Certification Applicable regulatory material is available in FAA AC 20-169, Guidance for Certification of Military and Special Mission Modifications and Equipment for Commercial Derivative Aircraft (CDA). Provisions of this AC may also apply to non-military CDA operated by state or local governments under public-use or owned by a foreign government. Military CDA certification projects are simi-

This Grumman Gulfstream G550 features an IAI ELTA conformal airborne early warning (C-AEW) multimode active phased-array system which can track up to 100 targets simultaneously to a 200 nm range while guiding air-to-air interceptions or air-toground attacks. The US Navy announced it will purchase a Gulfstream G550 modified for the C-AEW system. Whether the platform will carry the same internal systems is not yet known.

lar but are conducted in accordance with Order 8110.101, Type Certification Procedures for Military Commercial Derivative Aircraft (M CDA). Military off-the-shelf (MOTS) SME may meet civil safety standards and

Bombardier Dash-8-300 Airborne Communications Intelligence Subsystem program for the US Army provides a global self-deployable ISR capability for COMINT and radar/ imagery intelligence.

The E-7A Wedgetail AEW&C features an L-band Northrup Grumman Multirole Electronically Scanned Array (MESA) surveillance radar/Integrated IFF on a platform derived from the Boeing 737NG.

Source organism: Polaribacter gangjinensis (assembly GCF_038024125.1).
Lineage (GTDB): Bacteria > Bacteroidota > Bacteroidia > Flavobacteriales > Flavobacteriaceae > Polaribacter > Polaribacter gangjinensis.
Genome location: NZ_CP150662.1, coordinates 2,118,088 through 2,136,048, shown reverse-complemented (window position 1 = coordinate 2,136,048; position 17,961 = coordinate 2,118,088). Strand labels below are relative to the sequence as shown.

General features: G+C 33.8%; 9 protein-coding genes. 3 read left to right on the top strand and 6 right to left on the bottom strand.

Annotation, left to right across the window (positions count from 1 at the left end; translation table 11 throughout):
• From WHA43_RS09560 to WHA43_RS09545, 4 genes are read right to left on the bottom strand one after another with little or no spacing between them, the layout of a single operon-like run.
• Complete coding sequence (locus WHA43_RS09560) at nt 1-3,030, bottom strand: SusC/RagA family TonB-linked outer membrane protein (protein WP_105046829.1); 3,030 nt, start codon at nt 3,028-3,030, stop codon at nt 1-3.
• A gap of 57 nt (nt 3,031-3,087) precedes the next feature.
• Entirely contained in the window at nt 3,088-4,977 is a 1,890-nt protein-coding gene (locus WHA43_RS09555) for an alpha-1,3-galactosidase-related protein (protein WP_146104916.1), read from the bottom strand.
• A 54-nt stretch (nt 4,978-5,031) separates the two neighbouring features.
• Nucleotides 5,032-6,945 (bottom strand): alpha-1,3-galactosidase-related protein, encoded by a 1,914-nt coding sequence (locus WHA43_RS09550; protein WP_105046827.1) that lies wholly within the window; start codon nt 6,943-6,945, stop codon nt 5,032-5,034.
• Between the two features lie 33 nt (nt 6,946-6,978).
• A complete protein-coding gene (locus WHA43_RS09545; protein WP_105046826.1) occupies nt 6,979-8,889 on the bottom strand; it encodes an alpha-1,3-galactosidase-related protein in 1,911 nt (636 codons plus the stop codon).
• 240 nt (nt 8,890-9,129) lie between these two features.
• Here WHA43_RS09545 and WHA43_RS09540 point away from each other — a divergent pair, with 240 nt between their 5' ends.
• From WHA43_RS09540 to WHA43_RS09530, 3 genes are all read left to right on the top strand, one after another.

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The Embraer ERJ-145AEW is a multisensor AEW&C platform derived from the Embraer ERJ-145 regional airliner. The AESA radar can detect missiles and hostile fighters at all angles. The aircraft features inflight refueling and accommodates installation of advanced mission systems.

may be fully certified. However, whenever SME or modifications don’t meet civil requirements, FAA may find that only structural or system provisions meet civil standards. SME may also pose hazards to the aircraft, other aircraft, personnel, or property that exclude consideration for FAA approval (eg, self-defense systems such as flare and chaff dispensers).

COTS procurement The rise of both perceived and real threats has accelerated procurement of SMA platforms and equipment, expected to reach $11 billion in 2018. The requirement to consider, procure and use – insofar as appropriate – commercially available hardware and software is codified in the 1994 Federal Acquisition and Streamlining Act (FASA), DoD Acquisition Policy (5000 series) and numerous directives, instructions, and statutes. Commercial off-the-shelf (COTS) is a formal term for items available for purchase in the commercial marketplace and used under government contract. Emphasis is placed on development at vendor expense and on compliance with selected industry standards to interface other system components. DoD directs that COTS be considered as the primary source of supply, recognizing that using COTS products to build SME systems:

GlobalEye AEW&C provides air, maritime and ground surveillance in a single solution, combing a new extended range radar with the ultra-long range Bombardier Global 6000.